I went to a meeting yesterday to kick-off a project I'm going to be working on this summer and into next year. The project is on aquatic invasive species being introduced into the mid-Atlantic region (specifically, the Chesapeake Bay) through live bait and live bait packing materials. Basically, live bait - i.e. bloodworms - is packaged with this plant material that helps to keep the worms separated and moist so they stay alive during shipping.
However, this material often contains other organisms which may become invasive to the regions where anglers use the bait if the bait is not disposed of properly (i.e. thrown in a trash can instead of the water). So, the project is meant to try to find ways of interrupting the vector for invasive species including potentially, alternative packing materials, washing packing materials, and encouraging proper disposal of the materials.
But all of that isn't the point of the post - I had a bit of a realization during the meeting that I wanted to share. If we are talking about an ecosystem - one that is not restricted to the usual nature/culture boundaries we tend to impose upon such systems (that is, thinking of ecosystems as primarily non-human constructs which humans tend to disrupt) - then what we are looking for in this project is to craft the ecosystem in such a way that the introduction of invasive species is halted or slowed. Currently, the ecosystem favors the movement of species from one body of water to another fairly freely, thanks in large part to human ingenuity. But, perhaps by introducing new techniques for packing or utilizing packing material, or by introducing regulations on packing material or live bait trade, or by introducing social marketing campaigns designed to encourage anglers to dispose of bait properly, we can alter the ecosystem to restrain the movement of species. In some sense, then, we are introducing a new (conceptual, regulatory, practical, etc.) species into the ecosystem in order to prevent the spread of these invasives.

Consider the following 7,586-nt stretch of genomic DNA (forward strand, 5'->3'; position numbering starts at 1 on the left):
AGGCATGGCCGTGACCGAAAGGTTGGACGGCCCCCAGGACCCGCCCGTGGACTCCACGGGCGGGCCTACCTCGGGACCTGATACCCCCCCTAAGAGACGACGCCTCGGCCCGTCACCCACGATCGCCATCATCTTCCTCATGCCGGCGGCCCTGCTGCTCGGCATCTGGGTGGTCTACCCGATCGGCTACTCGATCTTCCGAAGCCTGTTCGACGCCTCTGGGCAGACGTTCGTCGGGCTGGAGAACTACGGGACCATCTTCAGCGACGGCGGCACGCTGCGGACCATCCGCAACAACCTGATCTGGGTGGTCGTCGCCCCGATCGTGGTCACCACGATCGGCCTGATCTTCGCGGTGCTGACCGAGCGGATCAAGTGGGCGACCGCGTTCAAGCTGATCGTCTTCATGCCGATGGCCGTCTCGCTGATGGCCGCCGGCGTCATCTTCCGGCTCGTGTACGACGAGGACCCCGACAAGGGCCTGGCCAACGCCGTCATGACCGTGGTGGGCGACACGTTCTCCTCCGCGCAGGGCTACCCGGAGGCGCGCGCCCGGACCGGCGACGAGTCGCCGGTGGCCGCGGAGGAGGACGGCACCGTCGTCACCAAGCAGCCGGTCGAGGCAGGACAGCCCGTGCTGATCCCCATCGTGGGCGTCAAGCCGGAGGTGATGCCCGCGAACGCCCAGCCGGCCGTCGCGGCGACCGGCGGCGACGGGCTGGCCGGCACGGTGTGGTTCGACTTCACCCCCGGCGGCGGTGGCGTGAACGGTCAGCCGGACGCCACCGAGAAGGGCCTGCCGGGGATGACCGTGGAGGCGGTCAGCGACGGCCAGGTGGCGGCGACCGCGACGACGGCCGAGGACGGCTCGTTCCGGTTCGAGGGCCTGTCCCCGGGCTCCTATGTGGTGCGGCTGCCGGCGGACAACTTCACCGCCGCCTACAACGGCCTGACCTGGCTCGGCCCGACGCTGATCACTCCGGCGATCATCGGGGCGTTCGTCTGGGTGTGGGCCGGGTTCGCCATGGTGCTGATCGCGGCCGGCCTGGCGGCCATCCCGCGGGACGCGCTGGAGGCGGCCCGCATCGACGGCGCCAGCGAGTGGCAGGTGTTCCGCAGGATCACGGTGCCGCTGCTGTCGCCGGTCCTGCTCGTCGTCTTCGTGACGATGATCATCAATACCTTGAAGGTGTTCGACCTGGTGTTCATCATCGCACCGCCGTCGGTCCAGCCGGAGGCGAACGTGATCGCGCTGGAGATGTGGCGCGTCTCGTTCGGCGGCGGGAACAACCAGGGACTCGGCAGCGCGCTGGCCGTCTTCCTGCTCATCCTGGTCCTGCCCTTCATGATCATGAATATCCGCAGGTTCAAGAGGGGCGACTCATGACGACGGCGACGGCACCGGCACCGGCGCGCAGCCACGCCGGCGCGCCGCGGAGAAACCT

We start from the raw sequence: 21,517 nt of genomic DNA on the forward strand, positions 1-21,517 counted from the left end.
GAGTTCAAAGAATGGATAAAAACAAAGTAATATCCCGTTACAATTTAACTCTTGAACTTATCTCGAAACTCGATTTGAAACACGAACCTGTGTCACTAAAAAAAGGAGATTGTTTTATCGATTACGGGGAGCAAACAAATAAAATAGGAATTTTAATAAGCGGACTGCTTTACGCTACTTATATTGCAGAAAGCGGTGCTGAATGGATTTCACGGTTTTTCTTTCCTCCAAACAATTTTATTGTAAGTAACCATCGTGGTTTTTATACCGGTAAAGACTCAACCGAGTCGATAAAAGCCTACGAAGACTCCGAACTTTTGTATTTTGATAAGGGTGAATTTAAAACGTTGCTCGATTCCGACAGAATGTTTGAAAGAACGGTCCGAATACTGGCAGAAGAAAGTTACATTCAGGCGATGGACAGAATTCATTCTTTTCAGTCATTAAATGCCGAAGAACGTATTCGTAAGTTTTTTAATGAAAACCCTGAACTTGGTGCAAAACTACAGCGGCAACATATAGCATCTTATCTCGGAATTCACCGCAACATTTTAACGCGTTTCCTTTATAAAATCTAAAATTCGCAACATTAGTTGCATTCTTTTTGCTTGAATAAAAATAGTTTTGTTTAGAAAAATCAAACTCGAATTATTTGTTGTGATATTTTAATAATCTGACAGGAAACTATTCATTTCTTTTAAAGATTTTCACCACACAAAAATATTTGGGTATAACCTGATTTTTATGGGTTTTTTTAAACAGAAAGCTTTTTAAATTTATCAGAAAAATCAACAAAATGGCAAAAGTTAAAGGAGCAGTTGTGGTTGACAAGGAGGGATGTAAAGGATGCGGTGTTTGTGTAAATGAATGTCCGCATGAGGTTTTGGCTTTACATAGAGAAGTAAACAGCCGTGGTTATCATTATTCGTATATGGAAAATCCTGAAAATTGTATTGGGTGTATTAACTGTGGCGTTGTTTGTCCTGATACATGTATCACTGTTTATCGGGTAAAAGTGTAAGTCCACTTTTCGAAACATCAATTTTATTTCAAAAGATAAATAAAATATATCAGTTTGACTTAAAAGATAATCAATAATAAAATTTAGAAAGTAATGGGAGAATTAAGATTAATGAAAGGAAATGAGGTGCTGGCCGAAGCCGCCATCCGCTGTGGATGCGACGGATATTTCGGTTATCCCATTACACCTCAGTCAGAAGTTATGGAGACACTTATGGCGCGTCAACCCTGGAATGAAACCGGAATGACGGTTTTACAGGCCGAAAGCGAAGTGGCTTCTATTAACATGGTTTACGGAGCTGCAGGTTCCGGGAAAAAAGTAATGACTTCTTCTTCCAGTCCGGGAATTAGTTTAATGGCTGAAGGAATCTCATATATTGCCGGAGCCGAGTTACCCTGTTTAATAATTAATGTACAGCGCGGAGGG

Thinking this way keeps us away from the kind of all-or-nothing thinking of "behavior change" (which social marketing folks and scientists love so much), and it forces us to consider the full system - i.e. the live bait harvesters, the packing material harvesters, the live bait wholesalers, the live bait retailers, the anglers, as well as the worms, the weed, the Bay and the other species who are either invasive or will be affected by the intruders. I'll have more on this later, I think.
PS - Levi Bryant has a nice post up describing just what I was thinking here.